• The adaptation process should consider the ecosystem characteristics and the social and economic conditions within and beyond protected area boundaries. Therefore, a continuous and participatory process is needed, adressing the conservation priorities, climate and other risks as well as the needs and interest of stakeholders.  

  • The more participatory the process is being conducted, the more likely the EbA approach is to be integrated into the management plan of the protected area.
  • There is a need do identify and involve all departments and levels of hierarchy of the organizations responsible for the protected area in order to ensure the integration of EbA. In our case, the final review by the superiors resulted in delays and observation, as some of them had not been involved previously.
  • It is important to involve professionals with experience in EbA and protected area management planning. First of all, the project had to qualify  professionals and other stakeholders involved in the process in order to succeed with the integration of the EbA-approach into the management plan.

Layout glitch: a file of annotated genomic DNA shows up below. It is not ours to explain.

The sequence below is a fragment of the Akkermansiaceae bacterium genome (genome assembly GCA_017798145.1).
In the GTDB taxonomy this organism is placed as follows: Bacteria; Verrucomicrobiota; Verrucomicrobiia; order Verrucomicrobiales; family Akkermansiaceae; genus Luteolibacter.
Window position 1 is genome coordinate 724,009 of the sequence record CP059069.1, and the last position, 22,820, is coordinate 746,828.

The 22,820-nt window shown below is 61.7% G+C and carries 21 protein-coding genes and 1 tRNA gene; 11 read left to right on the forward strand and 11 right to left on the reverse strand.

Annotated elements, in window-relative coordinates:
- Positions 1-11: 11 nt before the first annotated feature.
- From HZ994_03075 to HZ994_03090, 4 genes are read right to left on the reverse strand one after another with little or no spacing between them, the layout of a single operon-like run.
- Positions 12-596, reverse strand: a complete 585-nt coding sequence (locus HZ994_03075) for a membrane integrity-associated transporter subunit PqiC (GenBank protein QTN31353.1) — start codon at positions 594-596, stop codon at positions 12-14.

Impacts
  • Technical staff and inhabitants are aware of climate change risks and the potential of EbA measures in the protected area.
  • Capacities for the identification and implementation of EbA measures have been strengthened.
  • The administration team of the protected area now has a modern management plan which features prominently the maintenance of ecosystem services inter alia trough EbA measures. Its implementation will contribute to the reduction of climate change risks and enhance synergies between climate change adaptation and biodiversity conservation measures.
  • A methodological guidance suitable for replication in other areas is available.
  • The experiences and lessons learned as well as conceptual and methodological aspects from this pilot experience will be taken into account during the elaboration/updating of 11 additional management plans in the next two years.
Beneficiaries

Direct: Protected area staff, regional and local authorities

Indirect: Population (through the flow of ecosystem services)

Sustainable Development Goals
SDG 13 – Climate action
SDG 14 – Life below water
SDG 15 – Life on land
Story